Edible Plants (BIOL 1103)
With growing consumer consciousness and the desire to increase consumer choice, the need to explain to consumers what it is they drink and eat has increased in the food industry. This course will introduce students to the study of edible plants that are sold in markets as well as plants used in processed food products (e.g., beer). The course is intended for non-science majors and will focus on the morphology, origin, handling and processing, and quality of edible plants. Students will also learn about the importance of plants for sustainable food security and the increasing utilization of plant diversity in human diets worldwide. The course is open to all students except course credits cannot count towards the areas of major and minor in the BSc program.
Plant Development & Diversity (BIOL 2301)
Want to go green? Well, plants have it almost perfected with high fuel efficiency in a purely solar-powered economy to cover the landscapes of Cape Breton Island and Planet Earth with green edifices of fascinating and inspiring architecture. In BIOL 2301, Plant Development and Diversity, students will discover the bricks and mortar used by plants to cover our physical environment with an amazingly diverse layer of green. Through stepwise observations of the inner and outer changes from the seed stage to the mature plant body, students will appreciate the process of developmental differentiation in shoots, leaves, and roots as well as the structural elaboration and organization of the flower as well as the whole plant body.
Sustainable Land Use (BIOL 3103)
Do you want future generations to enjoy a quality of life as good as or better than yours? Combining the cultivation of different plant species may hold the answer to food security and meeting other material needs of future generations. Although human land use has often degraded the vegetation of natural ecosystems, this has not always been the case. The cultivation of multiple plant species in fields and forests has been a long tradition in cultural landscapes for the purpose of enhancing and sustaining the productivity of lands and forests. There is a rapidly growing body of scientific literature on the cultivation of multiple plant species often referred to as sustainable forest management, organic agriculture, or agro-forestry. This course critically discusses plant-ecological aspects of agriculture and forestry research.
Plant Taxonomy (BIOL 3331)
Planning on medical school? Plants can help you! In fact, ancient healers have used their knowledge of the diversity in the plant kingdom to find cures against many human ailments and illnesses for millennia and modern health professionals continue to do the same. Knowing how to tell plants apart is the first practical step to unlock the door to the plant kingdom before anyone can make good use of them. BIOL 3331, Plant Taxonomy, will give students the key to enter this kingdom. Students will also take pleasure in recognizing the beauty of the diverse flora that exists on Cape Breton Island. Subject to student numbers and interests, non-compulsory optional field excursions will be offered in September.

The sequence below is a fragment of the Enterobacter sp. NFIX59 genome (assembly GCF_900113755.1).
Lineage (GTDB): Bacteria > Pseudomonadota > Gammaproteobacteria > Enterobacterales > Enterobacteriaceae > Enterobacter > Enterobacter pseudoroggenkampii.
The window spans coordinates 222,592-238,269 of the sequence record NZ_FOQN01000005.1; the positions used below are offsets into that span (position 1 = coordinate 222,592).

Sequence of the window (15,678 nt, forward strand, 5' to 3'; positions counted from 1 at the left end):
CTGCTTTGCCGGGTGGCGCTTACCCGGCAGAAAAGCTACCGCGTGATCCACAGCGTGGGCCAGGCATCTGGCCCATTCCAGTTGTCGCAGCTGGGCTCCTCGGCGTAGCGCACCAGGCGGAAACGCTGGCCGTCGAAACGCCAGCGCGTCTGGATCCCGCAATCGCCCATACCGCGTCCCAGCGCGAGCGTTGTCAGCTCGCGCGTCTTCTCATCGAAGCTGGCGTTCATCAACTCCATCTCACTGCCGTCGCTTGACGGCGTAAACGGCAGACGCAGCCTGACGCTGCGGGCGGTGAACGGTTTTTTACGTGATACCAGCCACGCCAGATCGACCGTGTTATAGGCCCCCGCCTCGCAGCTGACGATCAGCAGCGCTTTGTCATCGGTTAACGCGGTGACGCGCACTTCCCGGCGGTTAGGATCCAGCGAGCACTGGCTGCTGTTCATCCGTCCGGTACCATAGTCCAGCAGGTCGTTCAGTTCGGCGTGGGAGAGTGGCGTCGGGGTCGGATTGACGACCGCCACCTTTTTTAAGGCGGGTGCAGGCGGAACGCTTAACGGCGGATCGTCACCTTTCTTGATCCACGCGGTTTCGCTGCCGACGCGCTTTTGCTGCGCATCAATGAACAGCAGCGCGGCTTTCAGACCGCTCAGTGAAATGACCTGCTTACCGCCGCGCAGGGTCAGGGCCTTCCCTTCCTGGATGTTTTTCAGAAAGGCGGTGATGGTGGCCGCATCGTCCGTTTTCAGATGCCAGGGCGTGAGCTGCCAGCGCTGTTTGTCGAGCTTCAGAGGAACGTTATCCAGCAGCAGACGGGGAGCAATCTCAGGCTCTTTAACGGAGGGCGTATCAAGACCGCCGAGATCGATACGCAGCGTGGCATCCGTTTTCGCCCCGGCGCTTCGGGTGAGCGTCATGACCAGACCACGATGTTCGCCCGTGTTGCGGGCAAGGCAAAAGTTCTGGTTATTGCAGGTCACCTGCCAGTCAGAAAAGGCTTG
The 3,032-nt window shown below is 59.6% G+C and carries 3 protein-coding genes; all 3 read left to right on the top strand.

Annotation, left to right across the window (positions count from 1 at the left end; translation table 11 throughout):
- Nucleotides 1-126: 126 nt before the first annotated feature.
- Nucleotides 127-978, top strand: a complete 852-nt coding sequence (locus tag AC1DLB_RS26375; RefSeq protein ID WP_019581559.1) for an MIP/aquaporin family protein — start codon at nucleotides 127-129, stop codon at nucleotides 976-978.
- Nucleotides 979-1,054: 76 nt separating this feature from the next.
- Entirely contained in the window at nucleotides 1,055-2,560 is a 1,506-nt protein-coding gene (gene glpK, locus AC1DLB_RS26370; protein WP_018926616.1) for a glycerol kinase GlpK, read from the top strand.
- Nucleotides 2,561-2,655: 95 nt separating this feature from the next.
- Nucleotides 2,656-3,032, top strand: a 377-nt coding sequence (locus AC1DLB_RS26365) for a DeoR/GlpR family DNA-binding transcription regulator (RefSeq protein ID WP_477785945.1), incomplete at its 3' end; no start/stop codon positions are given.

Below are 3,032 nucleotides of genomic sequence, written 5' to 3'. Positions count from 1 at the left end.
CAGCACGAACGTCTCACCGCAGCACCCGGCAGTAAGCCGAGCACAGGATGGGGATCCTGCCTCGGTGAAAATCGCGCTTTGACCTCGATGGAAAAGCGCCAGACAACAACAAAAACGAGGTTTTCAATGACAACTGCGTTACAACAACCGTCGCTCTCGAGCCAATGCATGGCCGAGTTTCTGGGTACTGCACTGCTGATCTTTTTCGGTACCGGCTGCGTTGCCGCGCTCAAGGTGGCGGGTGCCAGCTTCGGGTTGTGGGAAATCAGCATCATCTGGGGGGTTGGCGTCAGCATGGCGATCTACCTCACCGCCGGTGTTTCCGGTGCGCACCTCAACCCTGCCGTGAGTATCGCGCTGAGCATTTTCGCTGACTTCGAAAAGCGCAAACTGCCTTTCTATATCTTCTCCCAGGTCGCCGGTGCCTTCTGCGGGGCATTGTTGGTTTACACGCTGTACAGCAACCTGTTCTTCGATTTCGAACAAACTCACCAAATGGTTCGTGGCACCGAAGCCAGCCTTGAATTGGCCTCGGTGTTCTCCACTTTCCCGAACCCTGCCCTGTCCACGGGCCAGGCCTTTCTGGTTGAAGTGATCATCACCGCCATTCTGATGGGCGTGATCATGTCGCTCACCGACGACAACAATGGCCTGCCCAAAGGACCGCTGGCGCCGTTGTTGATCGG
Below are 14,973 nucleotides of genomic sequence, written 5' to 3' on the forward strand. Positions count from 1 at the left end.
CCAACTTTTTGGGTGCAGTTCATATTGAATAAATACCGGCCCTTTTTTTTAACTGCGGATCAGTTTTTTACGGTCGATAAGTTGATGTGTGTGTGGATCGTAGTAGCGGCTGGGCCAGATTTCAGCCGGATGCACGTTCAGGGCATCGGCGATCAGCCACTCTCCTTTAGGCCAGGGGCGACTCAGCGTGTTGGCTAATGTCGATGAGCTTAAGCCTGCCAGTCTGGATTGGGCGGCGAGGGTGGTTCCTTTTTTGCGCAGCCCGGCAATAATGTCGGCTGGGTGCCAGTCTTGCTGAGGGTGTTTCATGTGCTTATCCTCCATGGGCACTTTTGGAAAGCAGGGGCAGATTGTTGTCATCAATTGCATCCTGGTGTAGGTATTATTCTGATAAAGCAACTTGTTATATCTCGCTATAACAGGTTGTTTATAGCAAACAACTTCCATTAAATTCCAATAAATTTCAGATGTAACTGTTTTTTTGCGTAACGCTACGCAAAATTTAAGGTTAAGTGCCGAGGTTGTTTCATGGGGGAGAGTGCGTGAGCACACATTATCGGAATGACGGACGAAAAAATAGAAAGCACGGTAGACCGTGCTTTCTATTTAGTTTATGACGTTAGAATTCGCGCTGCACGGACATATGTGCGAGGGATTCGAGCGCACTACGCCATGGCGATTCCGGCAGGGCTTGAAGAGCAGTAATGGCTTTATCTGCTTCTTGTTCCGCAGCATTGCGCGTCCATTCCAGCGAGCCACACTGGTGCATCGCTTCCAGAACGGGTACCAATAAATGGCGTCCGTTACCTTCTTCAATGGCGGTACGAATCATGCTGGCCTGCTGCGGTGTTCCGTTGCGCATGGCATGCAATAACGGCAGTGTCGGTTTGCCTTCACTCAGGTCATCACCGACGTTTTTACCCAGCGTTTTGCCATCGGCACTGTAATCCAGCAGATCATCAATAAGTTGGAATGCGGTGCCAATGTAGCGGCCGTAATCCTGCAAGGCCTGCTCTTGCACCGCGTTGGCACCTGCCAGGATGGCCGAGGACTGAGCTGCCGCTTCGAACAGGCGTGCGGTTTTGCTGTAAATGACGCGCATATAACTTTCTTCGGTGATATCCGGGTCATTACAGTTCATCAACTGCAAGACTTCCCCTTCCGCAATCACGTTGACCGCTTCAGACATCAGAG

Plant Ecology (BIOL 3541)
Living on a tight budget through difficult times? Be it local food shortages or global crises, plants know it all and they have learnt to cope with it quite successfully. In BIOL 3541, Plant Ecology, students will take a fresh look at plant species and plant communities guided by an experimental scientist who enjoys researching the question of the three “hows”. How do plants cope with limited resource supply? How do plants relate to each other and to animals? How do plants respond to disturbances by natural forces and by human invasions? The course will enable students to develop a vision towards an ecologically sustainable use of fields and forests on Cape Breton Island. Subject to student numbers and interests, classes and labs of this course may be taught outdoors in terrestrial habitats until mid-October.
Monitoring Biodiversity (BIOL 4505)
Biodiversity encompasses genetic diversity, species diversity, and ecosystem diversity within an area, biome or planet. As organisms, we experience and participate in this diversity every day, yet strangely we still know very little about it. Why is an understanding of biodiversity important? Because all species, including humans, are connected and if one piece of biodiversity disappears, other species can be harmed. We will explore key issues and strategies behind ecological monitoring programs including background research, implementation, and long-term conduct. We will examine international programs implemented locally and discuss classification systems for natural areas in Nova Scotia.